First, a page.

Metabolic engineering of Saccharomyces cerevisiae by using the CRISPR-Cas9 system for enhanced fatty acid production

Do Hyoung Kim, In Jung Kim, Eun Ju Yun, Suryang Kwak, Yong Su Jin, Kyoung Heon Kim

Research output: Contribution to journalArticle


Fatty acids produced by the yeast, Saccharomyces cerevisiae, are not only industrially important products, but also highly affect fermentation efficiency. Despite that S. cerevisiae is the potent metabolic platform, traditional plasmid-based genetic manipulations still impose concerns about safety and environmental impact. In this study, using the Cas9 system, S. cerevisiae, was metabolically engineered for increased production of fatty acids by increasing cytosolic acetyl-CoA production via disrupting the isocitrate dehydrogenase gene of the TCA cycle and introducing the cytosolic ATP-citrate lyase gene from Yarrowia lipolytica. By expressing the ATP-citrate lyase gene from Y. lipolytica, total fatty acid production increased by 37.1% compared to that by the wild-type yeast. This total fatty acid production herein increased ∼2 times compared to that by an engineered S. cerevisiae in a previous report, and unsaturated fatty acid levels also increased. Our results suggest that the Cas9 system for S. cerevisiae could be applied to engineer the yeast for industrial production of bio-based products.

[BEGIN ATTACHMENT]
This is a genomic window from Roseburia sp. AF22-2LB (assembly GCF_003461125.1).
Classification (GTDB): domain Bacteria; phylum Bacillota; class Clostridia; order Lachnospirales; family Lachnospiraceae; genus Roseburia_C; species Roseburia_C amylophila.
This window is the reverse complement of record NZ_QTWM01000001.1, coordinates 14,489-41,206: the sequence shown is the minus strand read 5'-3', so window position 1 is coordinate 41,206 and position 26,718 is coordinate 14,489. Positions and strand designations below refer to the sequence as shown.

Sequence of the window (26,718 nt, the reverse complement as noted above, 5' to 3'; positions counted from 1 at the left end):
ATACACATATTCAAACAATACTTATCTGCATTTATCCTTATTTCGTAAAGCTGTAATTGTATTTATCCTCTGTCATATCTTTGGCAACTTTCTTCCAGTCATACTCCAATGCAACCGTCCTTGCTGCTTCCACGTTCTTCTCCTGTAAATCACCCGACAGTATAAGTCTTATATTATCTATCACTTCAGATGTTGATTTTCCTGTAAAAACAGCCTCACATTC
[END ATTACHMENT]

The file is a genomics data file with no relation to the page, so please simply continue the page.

Original languageEnglish
JournalProcess Biochemistry
Publication statusAccepted/In press - 2018 Jan 1



  • ATP-citrate lyase
  • Cas9
  • Fatty acids
  • Isocitrate dehydrogenase
  • Saccharomyces cerevisiae

ASJC Scopus subject areas

  • Bioengineering
  • Biochemistry
  • Applied Microbiology and Biotechnology

Cite this